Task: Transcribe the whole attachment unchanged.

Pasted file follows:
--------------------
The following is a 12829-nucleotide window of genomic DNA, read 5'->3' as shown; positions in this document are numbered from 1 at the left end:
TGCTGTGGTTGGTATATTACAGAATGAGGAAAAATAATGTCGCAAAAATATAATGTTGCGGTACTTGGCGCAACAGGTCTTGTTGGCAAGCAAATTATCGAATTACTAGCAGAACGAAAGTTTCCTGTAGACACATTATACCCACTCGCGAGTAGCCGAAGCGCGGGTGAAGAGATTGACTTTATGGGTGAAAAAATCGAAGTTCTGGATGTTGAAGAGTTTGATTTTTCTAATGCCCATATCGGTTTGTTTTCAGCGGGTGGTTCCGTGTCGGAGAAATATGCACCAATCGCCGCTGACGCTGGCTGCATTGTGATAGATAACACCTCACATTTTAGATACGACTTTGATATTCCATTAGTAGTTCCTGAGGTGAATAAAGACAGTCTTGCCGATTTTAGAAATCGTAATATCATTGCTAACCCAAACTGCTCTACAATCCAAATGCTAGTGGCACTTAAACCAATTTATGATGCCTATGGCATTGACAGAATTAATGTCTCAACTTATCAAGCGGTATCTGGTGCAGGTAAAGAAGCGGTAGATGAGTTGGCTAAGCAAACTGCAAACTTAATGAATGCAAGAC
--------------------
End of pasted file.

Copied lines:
The following is a 12829-nucleotide window of genomic DNA, read 5'->3' as shown; positions in this document are numbered from 1 at the left end:
TGCTGTGGTTGGTATATTACAGAATGAGGAAAAATAATGTCGCAAAAATATAATGTTGCGGTACTTGGCGCAACAGGTCTTGTTGGCAAGCAAATTATCGAATTACTAGCAGAACGAAAGTTTCCTGTAGACACATTATACCCACTCGCGAGTAGCCGAAGCGCGGGTGAAGAGATTGACTTTATGGGTGAAAAAATCGAAGTTCTGGATGTTGAAGAGTTTGATTTTTCTAATGCCCATATCGGTTTGTTTTCAGCGGGTGGTTCCGTGTCGGAGAAATATGCACCAATCGCCGCTGACGCTGGCTGCATTGTGATAGATAACACCTCACATTTTAGATACGACTTTGATATTCCATTAGTAGTTCCTGAGGTGAATAAAGACAGTCTTGCCGATTTTAGAAATCGTAATATCATTGCTAACCCAAACTGCTCTACAATCCAAATGCTAGTGGCACTTAAACCAATTTATGATGCCTATGGCATTGACAGAATTAATGTCTCAACTTATCAAGCGGTATCTGGTGCAGGTAAAGAAGCGGTAGATGAGTTGGCTAAGCAAACTGCAAACTTAATGAATGCAAGAC